Internet Scams, Fraud, And Hoaxes
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Internet Scams, Fraud, And Hoaxes

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  • clear information.thanks for your slide share.here is a blog related to scam awareness http://scambaitings.blogspot.com/ .
    hope you might follow me!!
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  • Fraud is endemic to American society. Many of us have heard the story of Dutchman Peter Minuit who purchased Manhattan Island from the Canarsie Indian tribe for $24 dollars in trinkets. The punch line here is that the Canarsie lived in what would later be called Brooklyn not Manhattan, so the Indians actually defrauded the Dutch! Prior to 1906 there were no laws regulating food and drugs in the US and snake oil salesman could make any claims about a product without fear legal consequences. Often substances like morphine, cocaine, and arsenic were used creating these elixirs. Beginning in 1938 GM and other automotive supplier began a campaign to destroy electric rail-based street cars, successfully using their influence to dismantle 90% of US street car lines.
  • One radio station in the UK reported that they were unable to give away several cash prizes to people whose telephone numbers were selected at random. Everyone is so used to being duped by the “you’ve won a prize” scheme that the winners assumed it was a scam and hung up!
  • A dead giveaway that it’s a scam is when they ask you to pay a processing fee in order to get your money! Also it is illegal in most countries for foreigners to win a lottery.
  • In 2007 3.6 million adults were victims of phishing and lost approximately $ 3.2 billion. As a general rule never click on links in e-mails even if its an e-mail address that you recognize. Also, to tell whether a website is secure look for “https” rather than “http” in the address bar.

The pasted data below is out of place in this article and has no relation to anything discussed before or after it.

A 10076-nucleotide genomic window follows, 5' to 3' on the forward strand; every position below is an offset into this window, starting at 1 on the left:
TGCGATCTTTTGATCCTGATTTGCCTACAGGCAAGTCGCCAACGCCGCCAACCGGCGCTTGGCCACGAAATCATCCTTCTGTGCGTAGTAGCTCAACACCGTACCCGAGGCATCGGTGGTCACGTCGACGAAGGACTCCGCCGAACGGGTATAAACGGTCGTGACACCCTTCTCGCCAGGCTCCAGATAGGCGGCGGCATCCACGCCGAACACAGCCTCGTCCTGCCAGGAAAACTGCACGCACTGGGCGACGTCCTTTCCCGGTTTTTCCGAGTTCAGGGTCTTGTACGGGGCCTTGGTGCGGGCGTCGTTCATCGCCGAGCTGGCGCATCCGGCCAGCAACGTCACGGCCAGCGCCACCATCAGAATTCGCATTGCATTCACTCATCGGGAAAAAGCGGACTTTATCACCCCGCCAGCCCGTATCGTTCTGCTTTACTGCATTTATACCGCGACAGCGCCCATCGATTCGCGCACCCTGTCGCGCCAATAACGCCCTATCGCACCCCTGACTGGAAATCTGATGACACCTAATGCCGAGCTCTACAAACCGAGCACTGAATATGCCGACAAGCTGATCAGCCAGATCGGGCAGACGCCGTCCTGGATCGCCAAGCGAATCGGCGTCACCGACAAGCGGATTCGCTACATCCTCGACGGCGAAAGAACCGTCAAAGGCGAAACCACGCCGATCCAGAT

• Another variant has you accepting money orders or checks. The internet is also used to perpetrate the traditional work-at-home scams including: Craft assembly: after paying for materials your crafts will be rejected as “substandard” Medical billing: 99% of hospitals use large companies for billing, not individuals E-mail processing: send out e-mails persuading people to sign up for work at home scams Multilevel marketing: the classic pyramid scheme where you must bring in new member to make money Envelope stuffing: stuff envelopes with materials persuading people to sign up for work at home scams Auction sites drop shipping: you buy a list of list of wholesalers with goods to sell; the problem is price competition makes any profit nearly impossible
  • This type of marketing is similar to what book and record clubs have been doing for years and is only illegal if the company tries to disguise what it is doing. As a general rule, scrutinize your monthly credit card bill and look out for unexplained charges. In the above scheme you may be charged a monthly fee for more products that you don’t want. The US has a lenient policy on commerce and subscribes to the Caveat Emptor philosophy: let the buyer beware.